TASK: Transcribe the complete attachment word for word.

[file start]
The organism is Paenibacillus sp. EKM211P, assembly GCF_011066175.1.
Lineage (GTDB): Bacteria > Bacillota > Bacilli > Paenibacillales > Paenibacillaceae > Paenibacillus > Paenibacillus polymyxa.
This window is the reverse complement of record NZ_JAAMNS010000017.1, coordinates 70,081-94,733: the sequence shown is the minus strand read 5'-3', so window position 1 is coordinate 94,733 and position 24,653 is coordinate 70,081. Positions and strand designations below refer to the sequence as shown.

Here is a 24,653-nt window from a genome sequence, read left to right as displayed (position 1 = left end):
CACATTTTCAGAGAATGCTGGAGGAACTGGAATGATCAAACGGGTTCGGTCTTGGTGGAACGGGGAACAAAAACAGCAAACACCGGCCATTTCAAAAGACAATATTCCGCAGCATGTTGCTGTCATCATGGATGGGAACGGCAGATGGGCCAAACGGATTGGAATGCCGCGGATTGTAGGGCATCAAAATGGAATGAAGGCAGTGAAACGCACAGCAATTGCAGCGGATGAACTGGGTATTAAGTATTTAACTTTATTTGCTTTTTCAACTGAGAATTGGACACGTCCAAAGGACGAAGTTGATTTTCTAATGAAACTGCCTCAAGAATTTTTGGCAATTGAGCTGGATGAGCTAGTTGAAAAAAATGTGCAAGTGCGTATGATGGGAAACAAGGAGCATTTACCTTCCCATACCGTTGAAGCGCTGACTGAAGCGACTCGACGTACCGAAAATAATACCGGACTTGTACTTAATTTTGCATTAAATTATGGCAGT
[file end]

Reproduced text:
The organism is Paenibacillus sp. EKM211P, assembly GCF_011066175.1.
Lineage (GTDB): Bacteria > Bacillota > Bacilli > Paenibacillales > Paenibacillaceae > Paenibacillus > Paenibacillus polymyxa.
This window is the reverse complement of record NZ_JAAMNS010000017.1, coordinates 70,081-94,733: the sequence shown is the minus strand read 5'-3', so window position 1 is coordinate 94,733 and position 24,653 is coordinate 70,081. Positions and strand designations below refer to the sequence as shown.

Here is a 24,653-nt window from a genome sequence, read left to right as displayed (position 1 = left end):
CACATTTTCAGAGAATGCTGGAGGAACTGGAATGATCAAACGGGTTCGGTCTTGGTGGAACGGGGAACAAAAACAGCAAACACCGGCCATTTCAAAAGACAATATTCCGCAGCATGTTGCTGTCATCATGGATGGGAACGGCAGATGGGCCAAACGGATTGGAATGCCGCGGATTGTAGGGCATCAAAATGGAATGAAGGCAGTGAAACGCACAGCAATTGCAGCGGATGAACTGGGTATTAAGTATTTAACTTTATTTGCTTTTTCAACTGAGAATTGGACACGTCCAAAGGACGAAGTTGATTTTCTAATGAAACTGCCTCAAGAATTTTTGGCAATTGAGCTGGATGAGCTAGTTGAAAAAAATGTGCAAGTGCGTATGATGGGAAACAAGGAGCATTTACCTTCCCATACCGTTGAAGCGCTGACTGAAGCGACTCGACGTACCGAAAATAATACCGGACTTGTACTTAATTTTGCATTAAATTATGGCAGT